But Prime Minister Manmohan Singh, despite strong-arming a nuclear deal with the US through parliament, possibly through bribery, is widely seen as weak. And for those millions who have called this “India’s 9/11,” weakness will not be tolerated at the voting booth, as it was not in the United States. (The next elections are in 2009.) A place whose hotels are not safe from Muslim terrorists is not safe for capital; it marks a perfect time for the BJP’s re-entry, whose consequences all of us should fear deeply. The relationship between India and Pakistan had been softening in recent months, but a hard-line seems inevitable now. Mehta, in a mournful piece in The New York Times, pointed out that Bombay—or, rather, Mumbai, as his copy-editors no doubt required him to call it—was a target for religious zealots because it had always symbolized the triumph of commerce over traditional morality. He was attempting to understand the deep structure of all hatred for Mumbai—why a terrorist, seeking to make a point, would make it in Mumbai—rather than the events of last week in particular. In truth one suspects that Mumbai was just closest, could be entered, easily, by sea; and it’s also the case that for years the nationalists had been trying to assert their “traditional” morality. Kissing in public is banned and policed; several years ago, the state’s minister of culture found that park benches that seated two encouraged kissing, and so had them sawed in half.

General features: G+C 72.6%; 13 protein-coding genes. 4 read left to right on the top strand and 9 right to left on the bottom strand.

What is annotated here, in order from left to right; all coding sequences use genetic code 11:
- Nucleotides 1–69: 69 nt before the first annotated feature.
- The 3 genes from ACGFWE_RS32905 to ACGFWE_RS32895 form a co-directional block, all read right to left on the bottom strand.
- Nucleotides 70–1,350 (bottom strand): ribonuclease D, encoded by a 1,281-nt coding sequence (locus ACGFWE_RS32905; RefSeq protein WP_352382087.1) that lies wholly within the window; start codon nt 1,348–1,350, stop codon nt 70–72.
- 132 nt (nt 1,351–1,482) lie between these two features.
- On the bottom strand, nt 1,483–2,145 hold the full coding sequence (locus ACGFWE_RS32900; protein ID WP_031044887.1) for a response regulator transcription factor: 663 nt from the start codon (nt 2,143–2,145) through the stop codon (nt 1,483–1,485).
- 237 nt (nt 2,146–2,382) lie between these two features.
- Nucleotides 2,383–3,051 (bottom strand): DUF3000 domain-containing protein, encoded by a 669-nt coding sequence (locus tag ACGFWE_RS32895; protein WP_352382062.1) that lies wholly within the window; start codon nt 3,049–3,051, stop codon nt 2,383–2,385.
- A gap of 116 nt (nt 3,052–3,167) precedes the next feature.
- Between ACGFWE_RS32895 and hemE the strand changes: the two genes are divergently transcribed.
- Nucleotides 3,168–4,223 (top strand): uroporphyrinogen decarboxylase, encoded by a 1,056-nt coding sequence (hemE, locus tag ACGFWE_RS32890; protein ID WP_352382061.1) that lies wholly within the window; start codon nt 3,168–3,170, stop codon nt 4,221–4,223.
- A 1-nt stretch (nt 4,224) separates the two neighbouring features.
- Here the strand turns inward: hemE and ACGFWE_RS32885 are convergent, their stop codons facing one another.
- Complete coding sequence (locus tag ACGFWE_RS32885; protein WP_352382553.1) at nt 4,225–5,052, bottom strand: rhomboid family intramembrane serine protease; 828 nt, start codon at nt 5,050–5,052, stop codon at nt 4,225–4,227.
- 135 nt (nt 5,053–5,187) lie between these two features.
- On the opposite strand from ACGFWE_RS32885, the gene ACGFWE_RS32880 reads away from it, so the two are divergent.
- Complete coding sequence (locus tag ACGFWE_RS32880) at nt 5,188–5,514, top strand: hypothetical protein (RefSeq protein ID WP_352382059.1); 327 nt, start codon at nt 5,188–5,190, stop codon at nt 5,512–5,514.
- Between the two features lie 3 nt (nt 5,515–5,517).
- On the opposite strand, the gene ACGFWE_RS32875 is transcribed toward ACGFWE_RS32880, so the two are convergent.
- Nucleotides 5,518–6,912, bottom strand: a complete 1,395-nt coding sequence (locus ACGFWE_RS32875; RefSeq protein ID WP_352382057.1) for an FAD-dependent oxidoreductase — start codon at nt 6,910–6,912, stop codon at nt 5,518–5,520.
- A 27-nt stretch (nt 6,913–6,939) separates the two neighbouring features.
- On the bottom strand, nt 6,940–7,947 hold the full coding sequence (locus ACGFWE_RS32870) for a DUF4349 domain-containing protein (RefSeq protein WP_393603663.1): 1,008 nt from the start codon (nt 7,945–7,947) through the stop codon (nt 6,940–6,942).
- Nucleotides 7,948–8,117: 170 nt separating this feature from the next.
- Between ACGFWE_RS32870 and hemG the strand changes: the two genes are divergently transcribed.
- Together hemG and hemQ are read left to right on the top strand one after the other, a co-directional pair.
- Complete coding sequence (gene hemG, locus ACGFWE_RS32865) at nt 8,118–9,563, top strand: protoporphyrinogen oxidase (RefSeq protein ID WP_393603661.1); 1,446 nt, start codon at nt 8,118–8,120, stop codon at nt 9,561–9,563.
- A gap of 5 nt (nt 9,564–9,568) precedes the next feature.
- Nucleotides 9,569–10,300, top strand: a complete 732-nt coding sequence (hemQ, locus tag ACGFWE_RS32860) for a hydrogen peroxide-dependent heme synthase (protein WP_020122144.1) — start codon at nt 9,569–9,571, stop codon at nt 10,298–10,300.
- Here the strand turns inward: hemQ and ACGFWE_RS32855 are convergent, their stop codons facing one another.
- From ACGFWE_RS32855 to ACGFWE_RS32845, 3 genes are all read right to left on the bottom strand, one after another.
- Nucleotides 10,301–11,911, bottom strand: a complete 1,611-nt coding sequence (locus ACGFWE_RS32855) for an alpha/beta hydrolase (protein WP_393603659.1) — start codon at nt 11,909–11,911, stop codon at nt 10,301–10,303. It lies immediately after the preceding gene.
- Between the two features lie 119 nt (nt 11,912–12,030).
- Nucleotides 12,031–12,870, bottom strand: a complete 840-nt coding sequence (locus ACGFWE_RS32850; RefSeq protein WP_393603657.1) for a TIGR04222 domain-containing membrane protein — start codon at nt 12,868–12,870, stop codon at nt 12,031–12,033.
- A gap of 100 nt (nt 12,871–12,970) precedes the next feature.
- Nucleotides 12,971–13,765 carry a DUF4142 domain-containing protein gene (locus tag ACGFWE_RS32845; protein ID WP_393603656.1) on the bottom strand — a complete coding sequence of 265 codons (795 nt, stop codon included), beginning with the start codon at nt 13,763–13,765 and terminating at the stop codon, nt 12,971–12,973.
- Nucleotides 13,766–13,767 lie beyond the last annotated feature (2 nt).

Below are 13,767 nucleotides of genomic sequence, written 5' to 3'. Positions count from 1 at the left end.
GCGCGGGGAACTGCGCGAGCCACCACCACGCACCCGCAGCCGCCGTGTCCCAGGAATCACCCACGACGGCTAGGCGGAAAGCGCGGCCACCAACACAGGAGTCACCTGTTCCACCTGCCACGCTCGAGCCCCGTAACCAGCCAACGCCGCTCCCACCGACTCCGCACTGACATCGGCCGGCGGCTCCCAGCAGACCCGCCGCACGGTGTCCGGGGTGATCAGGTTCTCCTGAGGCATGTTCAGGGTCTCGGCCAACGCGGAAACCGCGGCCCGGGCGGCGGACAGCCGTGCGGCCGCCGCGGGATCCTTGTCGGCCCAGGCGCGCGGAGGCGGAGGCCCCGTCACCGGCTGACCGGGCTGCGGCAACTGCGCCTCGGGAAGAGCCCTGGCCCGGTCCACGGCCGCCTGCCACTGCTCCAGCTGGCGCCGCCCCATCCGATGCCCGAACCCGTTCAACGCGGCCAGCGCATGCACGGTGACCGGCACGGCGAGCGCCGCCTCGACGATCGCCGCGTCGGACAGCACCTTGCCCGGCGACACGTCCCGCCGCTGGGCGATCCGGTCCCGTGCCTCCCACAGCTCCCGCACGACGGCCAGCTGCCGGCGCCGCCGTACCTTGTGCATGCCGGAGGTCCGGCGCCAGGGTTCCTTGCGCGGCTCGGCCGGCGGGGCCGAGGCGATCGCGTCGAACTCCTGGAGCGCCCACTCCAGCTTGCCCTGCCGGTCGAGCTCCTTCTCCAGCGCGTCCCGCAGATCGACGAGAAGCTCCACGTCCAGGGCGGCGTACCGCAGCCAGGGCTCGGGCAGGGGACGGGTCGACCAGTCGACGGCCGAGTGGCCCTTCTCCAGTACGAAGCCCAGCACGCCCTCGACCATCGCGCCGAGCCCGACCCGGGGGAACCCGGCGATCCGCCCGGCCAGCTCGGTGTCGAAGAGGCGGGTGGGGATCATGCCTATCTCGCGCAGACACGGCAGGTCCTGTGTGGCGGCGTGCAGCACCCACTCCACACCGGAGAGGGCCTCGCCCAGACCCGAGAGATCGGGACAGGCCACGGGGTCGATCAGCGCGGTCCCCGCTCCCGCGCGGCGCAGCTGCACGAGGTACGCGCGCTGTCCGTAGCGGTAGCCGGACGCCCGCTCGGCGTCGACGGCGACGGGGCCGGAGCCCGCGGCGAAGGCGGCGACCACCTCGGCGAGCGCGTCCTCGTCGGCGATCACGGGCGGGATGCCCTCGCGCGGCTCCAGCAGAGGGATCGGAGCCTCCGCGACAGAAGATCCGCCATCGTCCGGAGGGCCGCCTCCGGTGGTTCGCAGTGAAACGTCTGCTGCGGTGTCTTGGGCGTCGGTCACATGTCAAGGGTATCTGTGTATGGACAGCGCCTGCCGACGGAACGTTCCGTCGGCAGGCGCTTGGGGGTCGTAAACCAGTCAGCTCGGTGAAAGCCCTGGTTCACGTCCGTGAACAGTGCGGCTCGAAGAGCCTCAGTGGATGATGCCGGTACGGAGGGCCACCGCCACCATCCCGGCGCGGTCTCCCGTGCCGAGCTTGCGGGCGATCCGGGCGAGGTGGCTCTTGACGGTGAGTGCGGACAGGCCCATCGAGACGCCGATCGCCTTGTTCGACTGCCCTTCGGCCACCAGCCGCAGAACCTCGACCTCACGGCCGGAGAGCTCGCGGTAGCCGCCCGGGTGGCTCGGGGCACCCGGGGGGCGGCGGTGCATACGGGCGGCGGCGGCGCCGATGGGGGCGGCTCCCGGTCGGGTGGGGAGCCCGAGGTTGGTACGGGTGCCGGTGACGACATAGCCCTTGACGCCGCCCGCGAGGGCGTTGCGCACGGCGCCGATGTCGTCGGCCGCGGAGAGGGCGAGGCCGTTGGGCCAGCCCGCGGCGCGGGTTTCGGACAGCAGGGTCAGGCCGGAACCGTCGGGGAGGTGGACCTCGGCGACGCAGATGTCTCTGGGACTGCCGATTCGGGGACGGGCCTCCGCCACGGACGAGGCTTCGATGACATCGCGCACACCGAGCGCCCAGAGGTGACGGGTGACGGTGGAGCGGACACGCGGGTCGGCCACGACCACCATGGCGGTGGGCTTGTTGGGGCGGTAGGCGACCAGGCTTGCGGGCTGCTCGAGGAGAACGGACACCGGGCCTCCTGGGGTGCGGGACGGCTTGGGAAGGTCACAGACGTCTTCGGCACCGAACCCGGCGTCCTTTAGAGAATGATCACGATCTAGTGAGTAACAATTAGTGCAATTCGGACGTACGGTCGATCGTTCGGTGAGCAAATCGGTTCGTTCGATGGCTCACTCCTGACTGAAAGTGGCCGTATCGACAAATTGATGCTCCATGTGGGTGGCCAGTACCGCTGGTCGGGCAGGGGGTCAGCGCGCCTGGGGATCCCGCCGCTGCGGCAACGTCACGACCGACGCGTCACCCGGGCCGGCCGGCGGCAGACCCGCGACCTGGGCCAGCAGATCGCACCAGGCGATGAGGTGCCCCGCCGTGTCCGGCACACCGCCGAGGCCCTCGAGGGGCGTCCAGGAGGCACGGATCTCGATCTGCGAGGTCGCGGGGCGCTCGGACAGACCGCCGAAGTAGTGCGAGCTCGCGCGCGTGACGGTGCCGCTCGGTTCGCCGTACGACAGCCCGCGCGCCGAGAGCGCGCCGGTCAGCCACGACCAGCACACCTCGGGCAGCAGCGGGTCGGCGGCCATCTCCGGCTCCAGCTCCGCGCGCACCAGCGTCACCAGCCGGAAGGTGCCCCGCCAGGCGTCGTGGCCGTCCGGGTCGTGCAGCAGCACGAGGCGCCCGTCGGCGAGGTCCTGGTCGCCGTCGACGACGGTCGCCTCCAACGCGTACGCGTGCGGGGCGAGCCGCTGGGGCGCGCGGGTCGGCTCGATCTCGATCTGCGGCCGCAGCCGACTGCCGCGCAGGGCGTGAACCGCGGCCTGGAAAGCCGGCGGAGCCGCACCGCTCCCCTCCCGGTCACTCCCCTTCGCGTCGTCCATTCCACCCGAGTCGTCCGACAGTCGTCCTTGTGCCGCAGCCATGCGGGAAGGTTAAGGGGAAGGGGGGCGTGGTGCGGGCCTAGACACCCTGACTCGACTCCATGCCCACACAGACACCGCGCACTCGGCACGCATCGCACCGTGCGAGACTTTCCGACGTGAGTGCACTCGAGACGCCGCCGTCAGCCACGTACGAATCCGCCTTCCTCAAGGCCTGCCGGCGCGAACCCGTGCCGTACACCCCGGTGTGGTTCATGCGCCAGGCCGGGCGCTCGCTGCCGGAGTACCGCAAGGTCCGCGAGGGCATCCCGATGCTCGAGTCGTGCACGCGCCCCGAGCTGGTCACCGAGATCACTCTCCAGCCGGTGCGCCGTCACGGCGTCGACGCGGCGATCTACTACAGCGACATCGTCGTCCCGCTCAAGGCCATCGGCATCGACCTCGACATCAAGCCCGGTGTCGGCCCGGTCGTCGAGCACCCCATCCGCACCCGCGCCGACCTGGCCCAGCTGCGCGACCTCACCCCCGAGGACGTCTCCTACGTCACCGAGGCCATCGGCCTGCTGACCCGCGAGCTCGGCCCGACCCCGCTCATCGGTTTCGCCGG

Last week one of the terrorists gave a simpler reason for his actions: “Are you aware how many people have been killed in Kashmir? Are you aware how your army has killed Muslims? Are you aware how many of them have been killed in Kashmir this week?” One struggled to hear a whisper of Kashmir in the vacuous American presidential campaign; the clamor will—should—now be tremendous. Since 1947, Kashmir has been promised a referendum on its status. Its people recently voted in the third phase of a multi-part election for state assembly posts, which separatists boycotted, because they felt it was a poor substitute for a real determination of the “Kashmir problem.” All this is harder to think about now. The reason for the terrorist actions has become, through the acts themselves, both urgent and wholly obscured.
A friend pointed out to me that I can’t call the place Bombay anymore—I’ve always insisted on it, against the weird, historically suspicious nationalism of the ’90s. But now these acts of terrorism have cemented the name in the world imagination. If I continue to refer to Bombay, people will wonder, “Hasn’t he been watching the news?”